Boat to redemption Cover


The Boat to Redemption, By Su Tong trans Howard Goldblatt

Su Tong has the dubious honour of being best known not for his own work but for the film Raise the Red Lantern, adapted from one of his novellas. In fact, he used to joke that he was famous for not winning prizes, but at 46, one of China’s more established writers has scooped the world’s youngest major prize, The Man Asian Literary Award, with this, his seventh novel.

“I don’t know if it’s a novel that can help overseas readers know more about China,” Su Tong has said. “It’s just a novel centring on the fate of people caught in an absurd time.” Absurd indeed, for The Boat to Redemption returns us to Maoist China, with a set of characters almost completely shorn of political motives and convictions, driven by little more than their immediate wants, sexual needs and desire to rise above the others.

It is almost as if they do not care what the policies are, as long as they can stay on top, and in this, perhaps Su Tong is reflecting modern China. “Buns are made of flour, and that comes from wheat, which is planted by peasants. Our mother’s a peasant, so some of this belongs to her,” Dongliang is told as his lunch is stolen. The thief “dragged her younger brother over to the wall and used her body as a shield. ‘Hurry up!’ she demanded. ‘Finish it. He won’t be able to prove a thing once it’s in your stomach.’”

This focus on people rather than politics is perhaps the reason why Su Tong has managed to write for more than twenty years without getting exiled or labelled a dissident, but it also centres his story within the world of the narrator. Young Ku Dongliang’s concern is not the Cultural Revolution but his parents’ failing marriage and his burgeoning sexuality. The fate of Dongliang’s family is dictated by an event that happened before Liberation: a beautiful communist activist is killed and her son lost to the river. His identity is unknown, but when it is known that he had a fish-shaped birthmark, suddenly, everyone in Milltown has a fish-shaped birthmark. “They went crazy that autumn looking for birthmarks on their bodies. At first the craze was limited to males around the age of forty, but it spread to children and then to old men”.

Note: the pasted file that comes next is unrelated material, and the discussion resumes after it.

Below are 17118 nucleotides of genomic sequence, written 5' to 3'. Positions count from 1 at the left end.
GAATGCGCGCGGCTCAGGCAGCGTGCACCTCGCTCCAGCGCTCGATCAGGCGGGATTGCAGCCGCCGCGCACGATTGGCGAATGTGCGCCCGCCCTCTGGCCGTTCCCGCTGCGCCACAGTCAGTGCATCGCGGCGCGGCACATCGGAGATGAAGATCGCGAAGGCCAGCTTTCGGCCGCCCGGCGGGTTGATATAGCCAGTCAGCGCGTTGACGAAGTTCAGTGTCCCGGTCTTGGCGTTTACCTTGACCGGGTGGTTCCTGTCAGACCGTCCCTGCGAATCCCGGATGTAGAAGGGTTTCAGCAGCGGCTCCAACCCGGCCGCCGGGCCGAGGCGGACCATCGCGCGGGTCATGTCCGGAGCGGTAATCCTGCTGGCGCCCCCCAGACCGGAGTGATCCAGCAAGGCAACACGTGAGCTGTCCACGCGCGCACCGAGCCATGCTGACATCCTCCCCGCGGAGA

In the end Dongliang’s father is identified as the martyr’s son, and on the strength of his birthmark he rises to become an official in the local Communist Party, where he happily abuses his position with women, long after his marriage to a beautiful political performer who reads the news on the radio, her voice a “musical weathervane”. “Her mid-range notes told them that everything was fine, in China and in the world; her lower register told them that news of battleground victories by workers and peasants was pouring in; her alto tones told them that people’s lives were like sesame stalks, whose blossoms grow higher and higher.”

In a parody of the political movements of the time, an investigation into the father’s birthmark declares he is not the son of the martyr after all, but the bastard son of river pirate Feng Four. The family’s fortunes plummet. Dongliang takes up almost a gypsy life with the boat people of the Golden Sparrow River, while his father’s extra-marital affairs bring tragedy. Life aboard the barge with his father “could hardly be called exile, nor was it some sort of banishment; rather, it was a reclassification.” That reclassification dominates the father’s life as he struggles for official recognition of his martyr ancestry.

One of his first acts is to cure himself of the sexual adventurism in a way that draws heavily on China’s long and mainly underground tradition of erotic and salacious literature: where an inability to control your urges leads to doom. Although his father finds some kind of redemption, Dongliang is just beginning to mature. His comic and un-comic erections increasingly dominate the book in a way more likely to seem unnecessary and juvenile to Western readers. But this is a book that is talking first of all to the Chinese, who are still working out how best to relate to that absurd – and not-so-distant – past.